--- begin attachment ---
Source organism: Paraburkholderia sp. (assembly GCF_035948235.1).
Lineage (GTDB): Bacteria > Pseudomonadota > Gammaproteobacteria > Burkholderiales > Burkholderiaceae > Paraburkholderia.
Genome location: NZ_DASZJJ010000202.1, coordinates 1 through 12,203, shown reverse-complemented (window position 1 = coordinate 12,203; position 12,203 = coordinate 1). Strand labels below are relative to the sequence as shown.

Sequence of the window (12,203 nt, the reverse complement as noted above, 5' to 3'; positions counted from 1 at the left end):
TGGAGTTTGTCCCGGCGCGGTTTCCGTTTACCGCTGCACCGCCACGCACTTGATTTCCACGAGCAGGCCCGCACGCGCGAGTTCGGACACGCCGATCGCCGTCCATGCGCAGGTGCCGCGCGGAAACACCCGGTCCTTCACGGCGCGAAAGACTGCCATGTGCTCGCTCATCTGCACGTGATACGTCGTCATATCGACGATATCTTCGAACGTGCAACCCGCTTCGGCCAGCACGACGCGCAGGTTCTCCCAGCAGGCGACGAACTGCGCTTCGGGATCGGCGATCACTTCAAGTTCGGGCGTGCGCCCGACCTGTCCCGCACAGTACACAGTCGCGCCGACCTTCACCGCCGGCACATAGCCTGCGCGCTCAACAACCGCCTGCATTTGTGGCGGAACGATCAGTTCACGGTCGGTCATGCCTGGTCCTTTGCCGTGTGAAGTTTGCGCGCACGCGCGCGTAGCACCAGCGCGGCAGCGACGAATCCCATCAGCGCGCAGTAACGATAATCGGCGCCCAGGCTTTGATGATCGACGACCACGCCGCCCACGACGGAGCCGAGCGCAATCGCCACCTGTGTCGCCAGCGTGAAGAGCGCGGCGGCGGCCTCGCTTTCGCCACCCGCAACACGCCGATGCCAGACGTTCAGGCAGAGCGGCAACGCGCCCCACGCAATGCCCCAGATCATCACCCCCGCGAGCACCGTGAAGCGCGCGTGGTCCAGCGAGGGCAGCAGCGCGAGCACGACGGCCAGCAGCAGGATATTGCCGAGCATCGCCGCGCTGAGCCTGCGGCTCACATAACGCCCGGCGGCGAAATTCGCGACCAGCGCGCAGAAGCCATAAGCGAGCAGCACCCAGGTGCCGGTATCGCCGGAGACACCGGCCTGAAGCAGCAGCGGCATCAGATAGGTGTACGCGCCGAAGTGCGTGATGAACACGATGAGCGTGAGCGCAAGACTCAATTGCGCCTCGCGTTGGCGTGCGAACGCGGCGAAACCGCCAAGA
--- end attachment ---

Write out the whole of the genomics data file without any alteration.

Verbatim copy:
Source organism: Paraburkholderia sp. (assembly GCF_035948235.1).
Lineage (GTDB): Bacteria > Pseudomonadota > Gammaproteobacteria > Burkholderiales > Burkholderiaceae > Paraburkholderia.
Genome location: NZ_DASZJJ010000202.1, coordinates 1 through 12,203, shown reverse-complemented (window position 1 = coordinate 12,203; position 12,203 = coordinate 1). Strand labels below are relative to the sequence as shown.

Sequence of the window (12,203 nt, the reverse complement as noted above, 5' to 3'; positions counted from 1 at the left end):
TGGAGTTTGTCCCGGCGCGGTTTCCGTTTACCGCTGCACCGCCACGCACTTGATTTCCACGAGCAGGCCCGCACGCGCGAGTTCGGACACGCCGATCGCCGTCCATGCGCAGGTGCCGCGCGGAAACACCCGGTCCTTCACGGCGCGAAAGACTGCCATGTGCTCGCTCATCTGCACGTGATACGTCGTCATATCGACGATATCTTCGAACGTGCAACCCGCTTCGGCCAGCACGACGCGCAGGTTCTCCCAGCAGGCGACGAACTGCGCTTCGGGATCGGCGATCACTTCAAGTTCGGGCGTGCGCCCGACCTGTCCCGCACAGTACACAGTCGCGCCGACCTTCACCGCCGGCACATAGCCTGCGCGCTCAACAACCGCCTGCATTTGTGGCGGAACGATCAGTTCACGGTCGGTCATGCCTGGTCCTTTGCCGTGTGAAGTTTGCGCGCACGCGCGCGTAGCACCAGCGCGGCAGCGACGAATCCCATCAGCGCGCAGTAACGATAATCGGCGCCCAGGCTTTGATGATCGACGACCACGCCGCCCACGACGGAGCCGAGCGCAATCGCCACCTGTGTCGCCAGCGTGAAGAGCGCGGCGGCGGCCTCGCTTTCGCCACCCGCAACACGCCGATGCCAGACGTTCAGGCAGAGCGGCAACGCGCCCCACGCAATGCCCCAGATCATCACCCCCGCGAGCACCGTGAAGCGCGCGTGGTCCAGCGAGGGCAGCAGCGCGAGCACGACGGCCAGCAGCAGGATATTGCCGAGCATCGCCGCGCTGAGCCTGCGGCTCACATAACGCCCGGCGGCGAAATTCGCGACCAGCGCGCAGAAGCCATAAGCGAGCAGCACCCAGGTGCCGGTATCGCCGGAGACACCGGCCTGAAGCAGCAGCGGCATCAGATAGGTGTACGCGCCGAAGTGCGTGATGAACACGATGAGCGTGAGCGCAAGACTCAATTGCGCCTCGCGTTGGCGTGCGAACGCGGCGAAACCGCCAAGA